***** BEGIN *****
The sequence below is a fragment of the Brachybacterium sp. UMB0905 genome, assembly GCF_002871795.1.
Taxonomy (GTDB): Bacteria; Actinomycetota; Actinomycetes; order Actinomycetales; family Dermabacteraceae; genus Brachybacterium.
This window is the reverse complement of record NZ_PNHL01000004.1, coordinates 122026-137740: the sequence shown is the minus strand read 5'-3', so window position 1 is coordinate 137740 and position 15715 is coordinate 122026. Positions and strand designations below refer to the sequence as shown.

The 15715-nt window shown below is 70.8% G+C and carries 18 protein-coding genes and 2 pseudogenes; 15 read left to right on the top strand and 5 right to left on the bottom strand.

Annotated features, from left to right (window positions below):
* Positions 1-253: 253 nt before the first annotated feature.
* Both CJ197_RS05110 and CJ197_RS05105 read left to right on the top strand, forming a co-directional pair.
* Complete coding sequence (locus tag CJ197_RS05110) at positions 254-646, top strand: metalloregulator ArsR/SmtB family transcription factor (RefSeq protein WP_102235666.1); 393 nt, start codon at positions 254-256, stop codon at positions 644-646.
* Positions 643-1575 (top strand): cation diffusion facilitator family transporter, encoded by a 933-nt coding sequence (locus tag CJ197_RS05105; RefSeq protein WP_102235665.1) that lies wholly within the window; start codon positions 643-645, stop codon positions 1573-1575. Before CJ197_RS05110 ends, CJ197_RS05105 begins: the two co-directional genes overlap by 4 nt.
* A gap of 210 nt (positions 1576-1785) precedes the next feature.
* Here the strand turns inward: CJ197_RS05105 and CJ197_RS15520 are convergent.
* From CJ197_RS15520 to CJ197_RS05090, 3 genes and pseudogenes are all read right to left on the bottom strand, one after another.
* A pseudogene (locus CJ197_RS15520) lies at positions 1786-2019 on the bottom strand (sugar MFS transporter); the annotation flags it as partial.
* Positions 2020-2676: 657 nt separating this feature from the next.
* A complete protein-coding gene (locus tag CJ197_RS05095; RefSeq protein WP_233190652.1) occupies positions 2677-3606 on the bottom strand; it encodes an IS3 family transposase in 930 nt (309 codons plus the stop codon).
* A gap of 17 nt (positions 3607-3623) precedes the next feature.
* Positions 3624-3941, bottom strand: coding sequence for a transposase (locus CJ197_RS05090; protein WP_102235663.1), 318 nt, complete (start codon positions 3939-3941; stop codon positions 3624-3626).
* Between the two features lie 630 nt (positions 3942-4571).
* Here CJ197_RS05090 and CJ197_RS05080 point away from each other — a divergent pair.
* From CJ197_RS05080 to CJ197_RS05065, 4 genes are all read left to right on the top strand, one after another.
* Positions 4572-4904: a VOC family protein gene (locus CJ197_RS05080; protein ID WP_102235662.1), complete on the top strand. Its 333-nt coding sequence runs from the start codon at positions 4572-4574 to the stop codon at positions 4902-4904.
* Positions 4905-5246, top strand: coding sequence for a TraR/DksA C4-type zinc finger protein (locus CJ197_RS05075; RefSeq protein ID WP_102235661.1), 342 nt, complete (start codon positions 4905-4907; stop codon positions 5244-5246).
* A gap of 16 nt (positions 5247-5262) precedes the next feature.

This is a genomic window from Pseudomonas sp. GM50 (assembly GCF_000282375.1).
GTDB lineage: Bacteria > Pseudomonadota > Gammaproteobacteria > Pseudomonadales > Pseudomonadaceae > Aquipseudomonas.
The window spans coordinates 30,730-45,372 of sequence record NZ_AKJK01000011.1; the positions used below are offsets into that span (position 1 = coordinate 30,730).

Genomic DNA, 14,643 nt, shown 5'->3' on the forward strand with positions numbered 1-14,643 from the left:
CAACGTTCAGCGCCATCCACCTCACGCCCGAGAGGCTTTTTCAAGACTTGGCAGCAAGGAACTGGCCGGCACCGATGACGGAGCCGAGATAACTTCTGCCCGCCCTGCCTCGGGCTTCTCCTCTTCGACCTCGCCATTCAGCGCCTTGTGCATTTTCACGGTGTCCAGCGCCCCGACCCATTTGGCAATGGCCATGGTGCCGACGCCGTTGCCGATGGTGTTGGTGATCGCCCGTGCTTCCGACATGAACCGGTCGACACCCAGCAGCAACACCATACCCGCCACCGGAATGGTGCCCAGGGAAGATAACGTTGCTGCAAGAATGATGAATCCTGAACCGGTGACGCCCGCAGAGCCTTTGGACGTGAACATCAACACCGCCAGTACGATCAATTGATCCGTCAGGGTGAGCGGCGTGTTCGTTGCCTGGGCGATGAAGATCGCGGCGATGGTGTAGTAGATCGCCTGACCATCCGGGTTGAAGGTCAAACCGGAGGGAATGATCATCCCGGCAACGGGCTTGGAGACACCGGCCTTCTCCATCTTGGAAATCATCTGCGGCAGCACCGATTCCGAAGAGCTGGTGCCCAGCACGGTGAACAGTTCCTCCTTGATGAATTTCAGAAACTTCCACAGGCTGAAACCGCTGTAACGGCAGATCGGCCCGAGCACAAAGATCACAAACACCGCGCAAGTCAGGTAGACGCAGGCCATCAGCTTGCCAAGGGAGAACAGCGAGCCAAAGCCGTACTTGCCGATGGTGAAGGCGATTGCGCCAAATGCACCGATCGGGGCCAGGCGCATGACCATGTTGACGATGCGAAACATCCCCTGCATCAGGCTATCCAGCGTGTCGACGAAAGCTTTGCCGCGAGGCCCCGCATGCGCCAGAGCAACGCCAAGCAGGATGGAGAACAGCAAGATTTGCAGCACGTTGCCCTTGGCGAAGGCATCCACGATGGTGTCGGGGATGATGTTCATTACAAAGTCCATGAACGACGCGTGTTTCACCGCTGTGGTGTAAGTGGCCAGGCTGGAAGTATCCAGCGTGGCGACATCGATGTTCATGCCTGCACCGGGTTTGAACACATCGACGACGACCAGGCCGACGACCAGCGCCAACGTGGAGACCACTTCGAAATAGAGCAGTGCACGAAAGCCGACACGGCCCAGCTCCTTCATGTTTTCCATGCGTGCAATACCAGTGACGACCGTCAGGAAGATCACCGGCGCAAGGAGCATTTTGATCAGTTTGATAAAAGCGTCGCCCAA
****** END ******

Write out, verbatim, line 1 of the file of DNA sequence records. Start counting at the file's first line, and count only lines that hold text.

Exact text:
The sequence below is a fragment of the Brachybacterium sp. UMB0905 genome, assembly GCF_002871795.1.